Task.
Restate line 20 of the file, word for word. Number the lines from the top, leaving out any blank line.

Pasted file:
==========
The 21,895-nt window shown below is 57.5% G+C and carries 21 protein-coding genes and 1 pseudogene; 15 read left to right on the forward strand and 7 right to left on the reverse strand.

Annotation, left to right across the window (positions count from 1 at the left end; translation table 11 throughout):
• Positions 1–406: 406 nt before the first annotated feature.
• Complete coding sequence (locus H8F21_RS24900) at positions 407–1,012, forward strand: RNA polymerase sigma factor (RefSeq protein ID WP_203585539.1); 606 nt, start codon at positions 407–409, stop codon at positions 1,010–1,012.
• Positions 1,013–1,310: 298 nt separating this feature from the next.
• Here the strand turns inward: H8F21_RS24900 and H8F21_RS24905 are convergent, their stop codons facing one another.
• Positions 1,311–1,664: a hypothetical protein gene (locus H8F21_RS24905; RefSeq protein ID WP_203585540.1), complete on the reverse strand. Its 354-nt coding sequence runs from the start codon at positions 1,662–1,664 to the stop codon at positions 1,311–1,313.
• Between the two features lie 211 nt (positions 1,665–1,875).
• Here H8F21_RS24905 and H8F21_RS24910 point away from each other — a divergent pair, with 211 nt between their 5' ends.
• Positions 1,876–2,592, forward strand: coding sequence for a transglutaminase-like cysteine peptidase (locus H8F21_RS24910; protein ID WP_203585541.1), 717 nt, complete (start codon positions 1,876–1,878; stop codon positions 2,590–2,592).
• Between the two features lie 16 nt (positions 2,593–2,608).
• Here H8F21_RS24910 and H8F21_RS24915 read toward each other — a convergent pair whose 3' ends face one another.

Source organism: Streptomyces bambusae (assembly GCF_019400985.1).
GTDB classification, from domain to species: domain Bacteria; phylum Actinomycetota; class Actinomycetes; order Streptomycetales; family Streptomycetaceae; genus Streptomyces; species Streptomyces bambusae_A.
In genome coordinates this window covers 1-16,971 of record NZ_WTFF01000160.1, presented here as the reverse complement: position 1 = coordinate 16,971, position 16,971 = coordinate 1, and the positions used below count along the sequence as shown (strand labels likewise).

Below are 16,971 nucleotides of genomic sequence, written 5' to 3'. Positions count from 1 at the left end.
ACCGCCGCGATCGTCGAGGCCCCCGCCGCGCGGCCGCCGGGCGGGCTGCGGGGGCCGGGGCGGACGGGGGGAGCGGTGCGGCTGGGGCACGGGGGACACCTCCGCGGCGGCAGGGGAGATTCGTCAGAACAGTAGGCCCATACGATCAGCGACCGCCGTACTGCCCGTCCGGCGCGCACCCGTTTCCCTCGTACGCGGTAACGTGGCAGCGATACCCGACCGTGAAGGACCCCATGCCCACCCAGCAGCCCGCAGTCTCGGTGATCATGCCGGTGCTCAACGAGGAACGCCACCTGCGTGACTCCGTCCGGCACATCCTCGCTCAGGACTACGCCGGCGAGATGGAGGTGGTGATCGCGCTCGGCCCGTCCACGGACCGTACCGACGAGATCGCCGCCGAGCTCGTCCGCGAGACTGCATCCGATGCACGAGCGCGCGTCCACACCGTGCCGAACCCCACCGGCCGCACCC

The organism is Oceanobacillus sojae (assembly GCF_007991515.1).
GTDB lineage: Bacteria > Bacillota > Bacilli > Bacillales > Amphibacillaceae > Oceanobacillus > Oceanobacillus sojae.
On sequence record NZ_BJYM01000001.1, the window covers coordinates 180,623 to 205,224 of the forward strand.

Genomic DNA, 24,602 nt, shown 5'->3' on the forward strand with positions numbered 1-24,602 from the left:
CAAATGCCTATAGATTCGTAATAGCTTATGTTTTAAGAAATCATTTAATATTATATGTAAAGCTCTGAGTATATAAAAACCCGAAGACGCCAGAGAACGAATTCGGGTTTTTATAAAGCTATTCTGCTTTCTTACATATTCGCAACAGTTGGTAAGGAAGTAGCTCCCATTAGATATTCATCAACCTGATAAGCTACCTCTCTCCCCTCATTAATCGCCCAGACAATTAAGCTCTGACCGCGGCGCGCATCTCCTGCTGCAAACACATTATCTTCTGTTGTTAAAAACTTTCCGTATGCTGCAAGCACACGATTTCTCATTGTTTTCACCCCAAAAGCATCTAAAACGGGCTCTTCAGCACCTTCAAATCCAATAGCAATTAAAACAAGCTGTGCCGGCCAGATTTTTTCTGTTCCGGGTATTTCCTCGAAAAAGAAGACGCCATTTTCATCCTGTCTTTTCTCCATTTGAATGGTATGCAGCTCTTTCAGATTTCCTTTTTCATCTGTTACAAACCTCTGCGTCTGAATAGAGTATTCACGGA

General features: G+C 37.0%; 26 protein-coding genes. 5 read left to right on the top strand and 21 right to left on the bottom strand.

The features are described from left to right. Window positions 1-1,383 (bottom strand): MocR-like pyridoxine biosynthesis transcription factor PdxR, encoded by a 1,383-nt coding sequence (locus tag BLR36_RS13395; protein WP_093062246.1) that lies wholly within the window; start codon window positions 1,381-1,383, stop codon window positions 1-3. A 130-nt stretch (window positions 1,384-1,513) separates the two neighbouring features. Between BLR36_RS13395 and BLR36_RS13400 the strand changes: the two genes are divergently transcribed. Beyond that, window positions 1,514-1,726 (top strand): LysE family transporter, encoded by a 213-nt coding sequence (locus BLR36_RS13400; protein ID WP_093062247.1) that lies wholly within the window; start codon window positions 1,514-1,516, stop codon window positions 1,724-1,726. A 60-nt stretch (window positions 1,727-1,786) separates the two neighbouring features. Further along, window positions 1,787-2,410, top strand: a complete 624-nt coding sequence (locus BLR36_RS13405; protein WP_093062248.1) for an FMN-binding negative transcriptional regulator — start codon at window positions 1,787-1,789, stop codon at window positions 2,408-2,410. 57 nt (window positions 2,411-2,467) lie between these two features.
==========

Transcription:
On sequence record NZ_BJYM01000001.1, the window covers coordinates 180,623 to 205,224 of the forward strand.